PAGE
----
Philippe Lalanne (mail: firstname.lastname@example.org tél. +33 5 57 01 72 01)
Philippe Lalanne is Directeur de Recherche at CNRS and is an international expert in nanoscale electrodynamics. He was first involved in Optical Information Processing in the group of Pierre Chavel at l'Institut d’Optique. In 1995, he spent a sabbatical year in the group of G.M. Morris, at the Institute of Optics in Rochester.
With his colleagues, he has launched new and powerful tools and models in computational electrodynamics [JOSAA 13 (1996), JOSAA 18 (2001), PRL 110 (2013)], has provided deep insight into the physical mechanisms involved in key nanoscale optical phenomena and devices, e.g.light confinement in photonic-crystal cavities [APL 78 (2001),Nature 429 (2004)] and the extraordinary optical transmission through metallic hole arrays [Nature 452 (2008) and Nature 492 (2012)], and has designed and demonstrated novel nanostructures with unprecedented efficiencies, e.g. diffractive optical elements [J. Opt. A: Pure Appl. Opt. 4, S119 (2002)] and slow light injectors [OL 32 (2007)].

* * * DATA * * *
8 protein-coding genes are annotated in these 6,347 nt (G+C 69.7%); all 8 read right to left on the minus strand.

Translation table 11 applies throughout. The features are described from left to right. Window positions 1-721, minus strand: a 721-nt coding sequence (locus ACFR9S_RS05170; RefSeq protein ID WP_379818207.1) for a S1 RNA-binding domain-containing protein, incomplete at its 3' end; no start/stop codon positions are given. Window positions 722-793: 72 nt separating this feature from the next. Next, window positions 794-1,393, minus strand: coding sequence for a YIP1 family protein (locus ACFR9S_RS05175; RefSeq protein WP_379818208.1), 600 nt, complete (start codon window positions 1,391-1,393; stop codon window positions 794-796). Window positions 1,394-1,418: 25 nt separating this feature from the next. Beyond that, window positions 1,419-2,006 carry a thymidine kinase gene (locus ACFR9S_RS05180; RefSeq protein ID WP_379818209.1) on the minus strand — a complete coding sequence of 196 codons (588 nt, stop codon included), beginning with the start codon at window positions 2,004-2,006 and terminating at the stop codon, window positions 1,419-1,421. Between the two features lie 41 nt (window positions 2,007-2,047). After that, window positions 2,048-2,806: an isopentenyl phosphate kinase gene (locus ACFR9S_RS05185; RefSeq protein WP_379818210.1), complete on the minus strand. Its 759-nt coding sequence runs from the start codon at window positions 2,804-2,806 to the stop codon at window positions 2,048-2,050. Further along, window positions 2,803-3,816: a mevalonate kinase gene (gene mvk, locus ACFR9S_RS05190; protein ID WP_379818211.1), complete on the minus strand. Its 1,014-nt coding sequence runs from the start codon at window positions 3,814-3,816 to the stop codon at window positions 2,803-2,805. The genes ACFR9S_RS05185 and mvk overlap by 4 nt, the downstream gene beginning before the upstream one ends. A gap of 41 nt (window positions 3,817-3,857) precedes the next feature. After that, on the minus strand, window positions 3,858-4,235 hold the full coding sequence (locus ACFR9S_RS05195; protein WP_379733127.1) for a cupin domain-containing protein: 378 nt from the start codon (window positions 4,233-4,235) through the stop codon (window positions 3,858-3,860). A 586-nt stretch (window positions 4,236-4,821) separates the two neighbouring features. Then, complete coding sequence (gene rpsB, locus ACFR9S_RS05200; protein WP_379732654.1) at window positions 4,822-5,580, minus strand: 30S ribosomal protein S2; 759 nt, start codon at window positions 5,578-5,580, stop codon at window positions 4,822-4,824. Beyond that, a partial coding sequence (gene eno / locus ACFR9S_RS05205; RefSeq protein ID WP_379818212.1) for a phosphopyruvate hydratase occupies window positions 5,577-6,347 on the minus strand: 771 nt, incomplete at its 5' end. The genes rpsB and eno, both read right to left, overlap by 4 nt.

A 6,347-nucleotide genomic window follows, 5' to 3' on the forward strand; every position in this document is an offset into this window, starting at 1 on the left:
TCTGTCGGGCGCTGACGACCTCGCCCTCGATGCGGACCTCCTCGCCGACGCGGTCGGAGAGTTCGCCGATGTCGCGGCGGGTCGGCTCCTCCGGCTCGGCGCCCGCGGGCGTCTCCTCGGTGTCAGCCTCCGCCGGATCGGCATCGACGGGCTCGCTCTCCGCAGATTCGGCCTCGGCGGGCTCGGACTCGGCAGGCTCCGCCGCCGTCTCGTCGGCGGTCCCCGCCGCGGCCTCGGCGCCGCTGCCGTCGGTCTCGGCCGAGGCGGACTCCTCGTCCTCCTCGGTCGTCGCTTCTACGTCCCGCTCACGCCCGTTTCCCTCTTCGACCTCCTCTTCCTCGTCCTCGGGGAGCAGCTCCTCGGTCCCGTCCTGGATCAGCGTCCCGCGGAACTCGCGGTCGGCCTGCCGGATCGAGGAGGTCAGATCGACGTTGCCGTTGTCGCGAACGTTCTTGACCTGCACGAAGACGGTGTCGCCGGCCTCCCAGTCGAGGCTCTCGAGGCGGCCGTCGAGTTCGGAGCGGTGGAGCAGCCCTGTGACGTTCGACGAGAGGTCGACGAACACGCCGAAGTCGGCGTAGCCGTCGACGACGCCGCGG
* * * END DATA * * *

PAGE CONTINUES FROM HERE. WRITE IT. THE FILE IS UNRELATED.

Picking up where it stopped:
He has co-authored about 170 publications in peer-reviewed journals and filled 10 patents. He is a recipient of the Bronze medal of CNRS, the prix Fabry de Gramont of the Société Française d’Optique. He is a member of the editorial board of Advanced Optical Materials and Laser & Photonics Reviews, a board member of the OSA international council, and is vice-director of GDR ondes. He is a fellow of the IOP, OSA and SPIE and was Carl Zeiss visiting Professor at Jena in 2010
He was the supervisor of 10 PhD candidates, has co-supervised 5 PhD candidates. He is currently working on computational electrodynamics, slow light, quantum plasmonics, and transport in complex optical systems.
We offer postdoc, PhD, master positions in three areas. See
Future version will incorporate real PMLs to zoom at the permittivity discontinuities.
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L’American Physical Society (APS) a élu cette année Philippe Bouyer du directeur du LP2N, Unité Mixte de Recherche de l’Institut d’Optique Graduate School, du CNRS et de l’Université de Bordeaux.
Des chercheurs du LP2N viennent de démontrer expérimentalement que, dans certaines circonstances, un asservissement classique permet de stabiliser un système quantique.
Philippe Bouyer du laboratoire LP2N de l’Institut d’Optique Graduate School se voit remettre le prix de la Fondation Louis D. - Institut de France.